I'm a freedom advocate. If I create something, it's my choice to give it to the world or not. 999 times out of 1000 I'll just open the thing and set it loose; it's nto a big deal for me. But everyone is entitled to choose what they do with something they have created (Software is a creation, like a painting or a piece of music, and a lot of hard work needs to go into it). If you want people to not be able to choose what they can do with their own creations, then you are taking away their freedom to choose. Incidentally, the GPL, on the other hand doesn't take away a choice...if they make a choice to fork or improve a piece of GPL source then they are making a choice to abide by the terms of the agreement. The GPL IS a choice. Choise is wonderful. Choice is freedom. Choice is nirvana with big icy-cold kegs of beer and free satellite HDTV, all channels included.

Incidentally, I also advocate your freedom to hate closed-source software in favor of open-source only. Just so we're starting off on the right foot. ;) I just don't advocate forcing ALL software to be FOSS, because that takes away the freedom of choice.


Do they not include the ipw2200 firware because of it's source or because the firmware is not licened for distribution. There is a big difference there.

There never has been a law which requires something to be closed source.

From the madwifi project's FAQ Wiki:



Why is the HAL closed source?

The Atheros chipsets can tune to a wide range of frequencies, part of them being outside the bands that are permitted for unlicensed use (ISM-bands). Non-ISM-frequencies are licensed by various regulatory agencies for different purposes, such as military or civil radar use, military communications, wireless local loop installations, and so on.

Since the Atheros chipsets are designed to work world wide, the HAL enforces limitations in regards to accessible frequencies, transmit power and so on, in order to comply to the local regulations in a given region.

If you are in a region that limits the number of frequencies, say, Japan, it is illegal to broadcast out of those assigned channels, even though the chip is capable of operating outside of the limited frequency band assigned by Japan. One of the reasons for limiting access to the source of the HAL layer is exactly to the purpose of limiting circumvention of the regional regulations that may apply.

It has to be closed to keep from violating federal communications regulations in the US, and other localities; it's not a thing to do about licensing. Unless you'd like them to design cards and transmitters specifically for each locality so they can open up the source? I hope you're ready for the price of wifi cards to at least double because of the manufacturing inefficiency involved. Personally, I think that would suck.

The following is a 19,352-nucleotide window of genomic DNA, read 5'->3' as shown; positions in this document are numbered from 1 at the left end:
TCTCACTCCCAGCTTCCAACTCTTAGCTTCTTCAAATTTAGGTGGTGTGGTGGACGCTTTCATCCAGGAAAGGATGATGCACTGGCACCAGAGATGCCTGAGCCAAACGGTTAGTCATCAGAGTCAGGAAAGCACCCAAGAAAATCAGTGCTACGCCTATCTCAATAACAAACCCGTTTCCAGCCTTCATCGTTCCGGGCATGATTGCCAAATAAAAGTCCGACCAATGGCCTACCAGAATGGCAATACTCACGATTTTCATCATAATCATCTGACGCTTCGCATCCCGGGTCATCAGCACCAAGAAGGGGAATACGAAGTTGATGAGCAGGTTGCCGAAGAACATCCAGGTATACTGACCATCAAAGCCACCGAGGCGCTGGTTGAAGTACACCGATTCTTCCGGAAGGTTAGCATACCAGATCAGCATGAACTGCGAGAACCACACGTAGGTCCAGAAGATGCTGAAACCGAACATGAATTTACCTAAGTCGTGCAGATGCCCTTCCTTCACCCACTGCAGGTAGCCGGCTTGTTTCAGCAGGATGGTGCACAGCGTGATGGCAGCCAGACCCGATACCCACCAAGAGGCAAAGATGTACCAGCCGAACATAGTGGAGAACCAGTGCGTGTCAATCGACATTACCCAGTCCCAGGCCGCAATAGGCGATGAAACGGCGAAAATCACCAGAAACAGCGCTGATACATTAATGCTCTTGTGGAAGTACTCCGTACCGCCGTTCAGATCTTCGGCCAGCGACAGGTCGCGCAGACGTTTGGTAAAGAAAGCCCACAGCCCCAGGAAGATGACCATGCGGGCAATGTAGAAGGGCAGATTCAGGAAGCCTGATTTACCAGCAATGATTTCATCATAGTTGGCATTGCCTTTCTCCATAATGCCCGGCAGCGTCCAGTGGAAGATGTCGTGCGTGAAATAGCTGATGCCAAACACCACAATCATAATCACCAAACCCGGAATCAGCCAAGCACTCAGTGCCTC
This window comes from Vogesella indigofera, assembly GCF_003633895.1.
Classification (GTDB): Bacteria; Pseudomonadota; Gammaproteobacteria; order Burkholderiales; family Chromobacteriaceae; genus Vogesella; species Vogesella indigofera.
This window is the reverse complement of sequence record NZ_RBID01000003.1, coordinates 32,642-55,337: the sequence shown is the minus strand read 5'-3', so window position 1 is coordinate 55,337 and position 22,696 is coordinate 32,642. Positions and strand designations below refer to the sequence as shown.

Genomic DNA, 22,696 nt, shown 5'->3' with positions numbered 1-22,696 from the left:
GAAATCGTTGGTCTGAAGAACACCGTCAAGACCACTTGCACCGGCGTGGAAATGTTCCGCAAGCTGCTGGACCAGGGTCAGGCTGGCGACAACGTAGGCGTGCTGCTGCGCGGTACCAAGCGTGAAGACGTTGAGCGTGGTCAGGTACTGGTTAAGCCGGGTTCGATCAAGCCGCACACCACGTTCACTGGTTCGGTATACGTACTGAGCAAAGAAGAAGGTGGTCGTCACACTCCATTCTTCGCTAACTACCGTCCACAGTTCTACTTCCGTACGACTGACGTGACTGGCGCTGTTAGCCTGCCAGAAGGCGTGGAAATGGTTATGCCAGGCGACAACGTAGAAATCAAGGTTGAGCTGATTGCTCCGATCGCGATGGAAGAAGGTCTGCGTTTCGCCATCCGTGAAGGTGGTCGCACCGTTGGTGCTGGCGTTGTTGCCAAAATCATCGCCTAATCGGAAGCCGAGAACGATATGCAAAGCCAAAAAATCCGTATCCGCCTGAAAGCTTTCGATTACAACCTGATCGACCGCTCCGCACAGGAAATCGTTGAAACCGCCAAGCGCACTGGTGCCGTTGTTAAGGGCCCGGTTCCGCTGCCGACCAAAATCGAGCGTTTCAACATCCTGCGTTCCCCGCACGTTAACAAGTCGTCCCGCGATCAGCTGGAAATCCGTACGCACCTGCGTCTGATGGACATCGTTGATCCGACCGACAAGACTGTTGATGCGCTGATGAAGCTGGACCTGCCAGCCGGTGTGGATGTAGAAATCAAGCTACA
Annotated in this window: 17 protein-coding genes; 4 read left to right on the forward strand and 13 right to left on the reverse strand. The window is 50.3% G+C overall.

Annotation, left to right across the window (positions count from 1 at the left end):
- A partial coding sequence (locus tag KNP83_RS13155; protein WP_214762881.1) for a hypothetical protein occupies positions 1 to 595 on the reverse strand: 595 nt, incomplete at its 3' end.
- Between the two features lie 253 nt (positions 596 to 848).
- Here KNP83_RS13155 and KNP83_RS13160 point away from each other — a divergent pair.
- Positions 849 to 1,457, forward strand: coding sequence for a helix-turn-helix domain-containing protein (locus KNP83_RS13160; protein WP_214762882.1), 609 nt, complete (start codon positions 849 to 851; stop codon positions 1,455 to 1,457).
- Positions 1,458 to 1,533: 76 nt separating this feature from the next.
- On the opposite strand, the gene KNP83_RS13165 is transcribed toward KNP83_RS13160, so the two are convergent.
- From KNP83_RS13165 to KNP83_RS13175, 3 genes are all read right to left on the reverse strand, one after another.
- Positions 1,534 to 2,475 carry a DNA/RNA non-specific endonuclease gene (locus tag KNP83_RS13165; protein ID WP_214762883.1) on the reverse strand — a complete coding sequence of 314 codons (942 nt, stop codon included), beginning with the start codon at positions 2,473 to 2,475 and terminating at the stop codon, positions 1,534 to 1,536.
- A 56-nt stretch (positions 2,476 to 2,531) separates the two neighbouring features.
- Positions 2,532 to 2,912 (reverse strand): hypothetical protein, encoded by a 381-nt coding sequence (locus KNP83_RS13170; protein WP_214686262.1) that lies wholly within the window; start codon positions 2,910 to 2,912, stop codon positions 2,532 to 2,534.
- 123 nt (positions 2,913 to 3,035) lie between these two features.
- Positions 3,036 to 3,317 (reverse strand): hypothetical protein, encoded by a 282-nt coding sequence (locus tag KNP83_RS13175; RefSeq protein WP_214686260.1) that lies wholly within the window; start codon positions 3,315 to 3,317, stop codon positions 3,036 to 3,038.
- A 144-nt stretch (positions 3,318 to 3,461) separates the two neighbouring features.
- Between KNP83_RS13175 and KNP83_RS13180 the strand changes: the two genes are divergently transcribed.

There are no situations where a closed source app is better than demanding it to be opened. I agree that you are hard-pressed to find a truly 100 percent free GPL'ed box anywhere, but that does not mean that upholding the ideal that software is not property is invalid. Sometimes you just have to wait, or work on the project yourself.

It's actually all-or-nothing. If it is acceptable for one proprietairy application to never become free and never have a free counterpart, then there is no point to free software. You either agree with the principles or you do not.

Nothing in this world is ever 100% good or evil, right or wrong, best or worst, black or white. The world is a bunch of grey areas.


There is nothing stopping someone who believes in proprietary software from using and enjoying linux. You do not have to be millitant to find the software useful. There is nothing wrong with feeling that way either. Everybody is entitled to their opinion.

Glad you feel that way...at least you acknolwedge my right to disagree too (I was getting worried until I read this part). But we have a huge difference of opinion (and it is ALL opinion...well, except for the bit about closed source components of wifi drivers..hehe). ;) I just hoope this doesn't get violent like the way vi/emacs discussions usually get (TASTES GREAT! LESS FILLING!)


The only real difference between operating systems is the values on which they are based. The thing that makes linux better than windows is not how it is built or distributed, but that it is Free Libre open source at the core.